There may be health risks in “The risk-reversal diet” (Opinion Exchange, Feb. 24). Indeed, research points to carbohydrates for the rise in obesity and Type 2 diabetes, but the suggestion of a LCHF (low-carbohydrates, high-fat) diet is unwarranted. If we suddenly switched to fat, perhaps then fat would become the primary culprit in the long run, and we would be back where we started. “It’s still unclear how the higher amounts of animal protein and fat in the Atkins diet affect long-term health,” according to WebMD.

There’s nothing new here. The Atkins LCHF diet was a fad in the 1960s, but the Mayo Clinic website states that “over the long term, though, studies show that low-carb diets like the Atkins Diet are no more effective for weight loss than are standard weight-loss diets and that most people regain the weight they lost regardless of diet plan.”

Furthermore, eliminating carbohydrates may be throwing out the baby with the bathwater. The real culprit is refined carbohydrates. The Mayo Clinic website states that “studies also have shown that high-fiber foods may have other heart-health benefits, such as reducing blood pressure and inflammation. … A healthy diet that includes insoluble fiber may also reduce the risk of developing type 2 diabetes.” So there is a potential downside to restricting carbohydrates, the only source of fiber. We should just avoid refined carbohydrates, those with fiber and micronutrients removed, and use whole carbohydrates.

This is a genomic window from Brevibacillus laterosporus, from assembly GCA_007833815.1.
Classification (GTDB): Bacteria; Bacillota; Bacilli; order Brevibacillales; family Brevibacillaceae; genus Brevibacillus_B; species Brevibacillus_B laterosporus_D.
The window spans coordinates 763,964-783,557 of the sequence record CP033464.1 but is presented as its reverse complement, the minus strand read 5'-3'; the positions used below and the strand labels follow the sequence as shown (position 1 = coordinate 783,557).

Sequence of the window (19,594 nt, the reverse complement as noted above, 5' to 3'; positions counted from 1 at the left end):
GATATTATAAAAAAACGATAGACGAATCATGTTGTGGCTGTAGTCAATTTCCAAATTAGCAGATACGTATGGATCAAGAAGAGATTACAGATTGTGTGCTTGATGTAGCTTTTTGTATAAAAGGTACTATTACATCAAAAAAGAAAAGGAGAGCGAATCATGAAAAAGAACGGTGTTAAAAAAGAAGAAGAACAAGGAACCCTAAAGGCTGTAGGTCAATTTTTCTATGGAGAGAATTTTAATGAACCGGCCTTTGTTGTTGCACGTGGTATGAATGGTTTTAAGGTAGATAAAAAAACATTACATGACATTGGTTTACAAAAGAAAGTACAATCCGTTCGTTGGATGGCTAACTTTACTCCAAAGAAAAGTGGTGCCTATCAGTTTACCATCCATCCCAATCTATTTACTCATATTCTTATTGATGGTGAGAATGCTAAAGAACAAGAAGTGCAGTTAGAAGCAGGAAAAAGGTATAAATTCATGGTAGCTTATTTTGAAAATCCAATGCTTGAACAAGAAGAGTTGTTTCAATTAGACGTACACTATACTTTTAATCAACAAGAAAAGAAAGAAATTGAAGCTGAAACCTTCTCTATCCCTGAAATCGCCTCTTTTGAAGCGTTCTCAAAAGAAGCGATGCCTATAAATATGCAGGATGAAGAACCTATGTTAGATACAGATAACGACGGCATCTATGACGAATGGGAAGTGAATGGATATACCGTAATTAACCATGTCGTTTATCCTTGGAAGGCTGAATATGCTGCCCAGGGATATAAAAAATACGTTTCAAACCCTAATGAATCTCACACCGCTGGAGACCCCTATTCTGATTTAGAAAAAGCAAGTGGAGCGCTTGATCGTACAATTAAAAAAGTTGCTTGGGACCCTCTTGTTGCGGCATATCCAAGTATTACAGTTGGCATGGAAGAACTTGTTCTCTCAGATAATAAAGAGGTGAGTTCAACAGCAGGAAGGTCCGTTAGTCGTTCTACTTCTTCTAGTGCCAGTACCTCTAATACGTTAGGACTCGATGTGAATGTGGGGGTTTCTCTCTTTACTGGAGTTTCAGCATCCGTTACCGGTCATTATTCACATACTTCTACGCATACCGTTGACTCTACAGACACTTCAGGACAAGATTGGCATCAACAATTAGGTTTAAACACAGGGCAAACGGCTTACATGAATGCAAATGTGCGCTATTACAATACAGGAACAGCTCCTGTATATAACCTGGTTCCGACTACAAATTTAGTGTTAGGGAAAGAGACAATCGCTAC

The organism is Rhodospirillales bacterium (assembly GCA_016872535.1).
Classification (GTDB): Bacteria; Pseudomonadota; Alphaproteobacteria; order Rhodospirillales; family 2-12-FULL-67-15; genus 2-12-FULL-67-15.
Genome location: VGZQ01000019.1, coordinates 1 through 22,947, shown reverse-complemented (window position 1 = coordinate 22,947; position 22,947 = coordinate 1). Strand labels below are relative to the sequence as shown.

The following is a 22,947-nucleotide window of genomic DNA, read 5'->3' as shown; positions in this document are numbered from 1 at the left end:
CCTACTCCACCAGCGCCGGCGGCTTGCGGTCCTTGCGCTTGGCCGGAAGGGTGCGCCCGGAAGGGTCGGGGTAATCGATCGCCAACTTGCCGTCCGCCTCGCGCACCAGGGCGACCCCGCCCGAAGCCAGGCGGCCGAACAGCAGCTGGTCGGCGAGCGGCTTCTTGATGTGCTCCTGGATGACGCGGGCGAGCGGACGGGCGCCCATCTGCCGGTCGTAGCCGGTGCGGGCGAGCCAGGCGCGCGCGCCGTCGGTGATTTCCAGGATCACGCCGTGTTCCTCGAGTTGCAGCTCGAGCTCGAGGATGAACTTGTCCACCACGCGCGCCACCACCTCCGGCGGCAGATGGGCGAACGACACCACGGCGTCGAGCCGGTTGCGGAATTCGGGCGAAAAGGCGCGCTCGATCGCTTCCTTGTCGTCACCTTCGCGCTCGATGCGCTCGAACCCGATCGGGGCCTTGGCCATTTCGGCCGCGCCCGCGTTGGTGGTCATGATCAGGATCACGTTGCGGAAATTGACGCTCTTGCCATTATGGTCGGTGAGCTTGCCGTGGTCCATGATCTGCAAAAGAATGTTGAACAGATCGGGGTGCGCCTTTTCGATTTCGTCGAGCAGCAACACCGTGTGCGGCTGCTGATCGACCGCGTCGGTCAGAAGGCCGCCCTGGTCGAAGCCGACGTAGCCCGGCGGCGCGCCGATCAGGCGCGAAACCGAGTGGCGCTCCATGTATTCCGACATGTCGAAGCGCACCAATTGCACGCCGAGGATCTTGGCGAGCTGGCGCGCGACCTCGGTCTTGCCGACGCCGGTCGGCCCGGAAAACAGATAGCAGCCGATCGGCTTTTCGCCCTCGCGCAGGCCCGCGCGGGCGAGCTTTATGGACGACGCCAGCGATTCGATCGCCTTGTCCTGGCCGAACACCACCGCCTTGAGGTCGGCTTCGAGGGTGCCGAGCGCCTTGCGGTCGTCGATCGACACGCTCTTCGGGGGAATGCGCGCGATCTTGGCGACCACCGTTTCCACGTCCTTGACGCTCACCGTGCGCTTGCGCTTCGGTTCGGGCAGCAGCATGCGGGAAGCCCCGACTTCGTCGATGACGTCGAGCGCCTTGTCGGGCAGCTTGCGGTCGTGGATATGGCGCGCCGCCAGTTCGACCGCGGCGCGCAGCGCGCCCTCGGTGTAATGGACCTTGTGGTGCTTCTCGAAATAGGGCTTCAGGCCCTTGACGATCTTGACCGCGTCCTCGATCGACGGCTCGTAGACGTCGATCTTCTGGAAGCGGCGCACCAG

Bill Hamer, Apple Valley

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Is it any wonder we are confused about how to maintain our health? On the front page of the Opinion Exchange section last Sunday, an article by Paul John Scott makes a lengthy and compelling case supporting a low-carb, high-fat diet to avoid and reverse diabetes. Scott advises no more than 10 percent of daily calories from carbohydrates and 70 percent from fat, while avoiding “bread, pastry, pasta, potatoes, juices and sugar.” When I finished the opinion section, I picked up Science & Health and found another cover story on food — this one headlined “Eat healthier, heal the planet.” This one recommends a diet of the equivalent of 1 tablespoon of red meat a day and 35 percent of daily calories from “whole grains, including rice, wheat and corn, and starchy tubers like potatoes and cassava.” I read the Star Tribune every day to keep informed, but sometimes I wind up confused.

Dave Kostik, Richfield